Film Film Reviews

Kristen Stewart’s Solo Masterclass – Personal Shopper (DVD Review)


FOLLOWING the critical success of 2014’s Clouds of Sils Maria, it was inevitable that acclaimed director Olivier Assayas and actress sensation Kristen Stewart would reunite at some stage.

They have for Personal Shopper, a classy film (now released on DVD) that unexpectedly tackles our perception of the supernatural.

The outcome is an intelligent, absorbing and genre-defining story. Stewart, without Juliette Binoche (Maria Enders in Clouds of Sils Maria) as her foil, takes up almost every frame. She responds with a sublime solo lead performance which lends humanity and credibility to Assayas’ divergent exploration of the invisible.

Stewart plays Maureen, a personal shopper working for an aloof celebrity – Kyra (Nora von Waldstatten) –  in Paris. Despite feeling disillusioned by her  job, she remains tied to the city by the hope her recently deceased twin brother will make contact from the afterlife. Tellingly, Maureen cuts an alienated figure drifting through blurry, Parisian streets on her scooter.

Already on-edge, a series of anonymous text messages deepens Maureen’s personal turmoil which soon threatens to bleed into her professional life. Is it her brother Lewis somehow sending the texts or is it a more sinister figure? Just as importantly, what is their motive?


Despite the film opening with a view of  a spooky-looking gated house, Personal Shopper does not follow the path of morality-based American horror. Instead, Assayas takes a meditative approach which contemplates our relationship with the supernatural through the arts and technology.

At one point, Maureen rides the train and –  with headphones on – watches YouTube videos about 20th Century Swedish abstract artist Hilma af Klint. It is surprisingly engrossing to watch, but also speaks perfectly to the film’s non-binary investigation of the invisible.

As well as the supernatural, Personal Shopper is about Maureen’s personal and inner-looking journey. Although wishing to connect with her deceased brother, she is also forced to confront deeper, hidden emotions within herself. With this, elements of psychological study creep in which are not too far from Darren Aronofsky’s Black Swan (2010) starring Natalie Portman.

Maureen’s introspective questioning intensifies when the mysterious text messages begin. These are moments when the film could lose its audience, but Stewart helps hold and – impressively – heighten the intrigue.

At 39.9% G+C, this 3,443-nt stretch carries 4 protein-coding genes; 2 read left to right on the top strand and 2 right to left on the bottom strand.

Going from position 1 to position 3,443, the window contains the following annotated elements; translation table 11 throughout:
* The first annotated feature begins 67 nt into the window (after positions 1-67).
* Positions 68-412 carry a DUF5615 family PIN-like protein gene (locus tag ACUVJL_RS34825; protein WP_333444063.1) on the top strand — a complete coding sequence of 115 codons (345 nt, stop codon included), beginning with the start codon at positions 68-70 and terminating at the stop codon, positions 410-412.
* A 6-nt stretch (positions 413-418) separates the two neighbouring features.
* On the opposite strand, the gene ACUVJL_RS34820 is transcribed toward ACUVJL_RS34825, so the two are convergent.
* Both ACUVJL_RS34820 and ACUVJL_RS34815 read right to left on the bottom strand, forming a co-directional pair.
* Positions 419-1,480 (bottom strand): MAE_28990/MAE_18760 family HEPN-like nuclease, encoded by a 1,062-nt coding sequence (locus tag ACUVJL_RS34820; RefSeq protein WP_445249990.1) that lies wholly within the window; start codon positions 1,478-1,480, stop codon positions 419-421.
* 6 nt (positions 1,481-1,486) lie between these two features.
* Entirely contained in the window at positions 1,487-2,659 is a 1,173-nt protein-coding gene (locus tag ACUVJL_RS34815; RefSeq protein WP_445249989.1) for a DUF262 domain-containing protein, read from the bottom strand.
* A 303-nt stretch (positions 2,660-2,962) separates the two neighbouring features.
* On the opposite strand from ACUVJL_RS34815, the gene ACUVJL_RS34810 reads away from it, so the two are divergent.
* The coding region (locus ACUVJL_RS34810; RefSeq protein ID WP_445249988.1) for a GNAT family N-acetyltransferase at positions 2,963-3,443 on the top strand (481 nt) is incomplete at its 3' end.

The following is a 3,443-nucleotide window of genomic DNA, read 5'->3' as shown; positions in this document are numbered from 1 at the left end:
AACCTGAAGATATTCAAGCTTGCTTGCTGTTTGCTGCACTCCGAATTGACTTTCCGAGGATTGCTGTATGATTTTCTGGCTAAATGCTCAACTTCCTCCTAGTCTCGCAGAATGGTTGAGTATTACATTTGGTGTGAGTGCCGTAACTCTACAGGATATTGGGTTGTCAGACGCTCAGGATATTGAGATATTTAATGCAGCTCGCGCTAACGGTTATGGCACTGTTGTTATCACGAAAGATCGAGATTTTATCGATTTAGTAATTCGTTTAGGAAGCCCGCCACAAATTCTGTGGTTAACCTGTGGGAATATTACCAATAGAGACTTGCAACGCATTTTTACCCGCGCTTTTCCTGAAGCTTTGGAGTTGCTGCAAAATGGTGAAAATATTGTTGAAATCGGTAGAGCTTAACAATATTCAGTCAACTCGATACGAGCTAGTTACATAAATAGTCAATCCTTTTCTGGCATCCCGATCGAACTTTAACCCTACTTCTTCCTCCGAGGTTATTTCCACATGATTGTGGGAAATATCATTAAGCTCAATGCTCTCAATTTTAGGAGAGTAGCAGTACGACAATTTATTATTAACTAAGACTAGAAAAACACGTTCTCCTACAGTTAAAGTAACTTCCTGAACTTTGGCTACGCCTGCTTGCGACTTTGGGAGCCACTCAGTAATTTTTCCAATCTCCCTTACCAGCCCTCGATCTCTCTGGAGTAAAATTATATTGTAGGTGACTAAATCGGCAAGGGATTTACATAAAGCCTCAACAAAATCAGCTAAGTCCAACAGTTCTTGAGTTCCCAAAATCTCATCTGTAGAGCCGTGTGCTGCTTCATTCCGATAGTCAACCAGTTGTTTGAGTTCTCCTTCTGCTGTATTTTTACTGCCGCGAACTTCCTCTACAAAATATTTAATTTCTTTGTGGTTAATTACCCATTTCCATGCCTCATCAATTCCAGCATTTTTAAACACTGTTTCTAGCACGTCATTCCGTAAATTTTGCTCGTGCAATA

Even sitting on a train reacting to texts, she has an electric and highly engaging on-screen presence. But Assayas also appreciates her enthralling physical acting in more open spaces through long tracking sequences.

In keeping with the film’s use of drained colours, Maureen is often seen in baggy sweaters and little makeup. This works to heighten the allure when she is around Kyra’s sparkling and expensive dresses.

The film’s most brilliant scene arrives as Maureen daringly tries on one of Kyra’s outfits. She does this while Assayas devilishly plays Marlene Dietrich’s twinkly sounding tune Das Hobellied. Unbeknown to most non-German speaking audiences, the song – which would not feel out of place in a Disney animation – is all about death. Fittingly so, Maureen’s aura transfoms, Cinderella-like, from one of vulnerability to sensual strength. With powerful acting and directing on show, it amounts to pitch perfect mise en scene.

Assayas deserves credit for getting the most out of Stewart’s qualities. In some ways, it reminds me of the way Hitchcock used James Stewart’s everyday accessibility to explore darker themes in films such as Vertigo and Rear Window.

Kristen Stewart has a sincere relatability and magnetism. It worked effortlessly to counter Maria Enders’ stubborn pride in Clouds of Sils Maria (expertly played by Binoche). And now gives Assayas the opportunity to delve into  the easily derided subject of the supernatural in Personal Shopper.

Personal Shopper is one of the best films in recent years. Stewart’s performance, comprising a mix of emotional complexity, nuance and weight, is on a par with Amy Adams in Arrival and Portman in Black Swan. Captivating cinema.

Bravo Stewart and Assayas. We can only hope you work together again so that we can celebrate a triple success.

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Also read: Kristen Stewart: Back from the Twilight

Personal Shopper Q&A with Director Olivier Assayas

Utterly Beguiled: The Tale Of Two Films

Lost In Headphones: Many A Movie Moment


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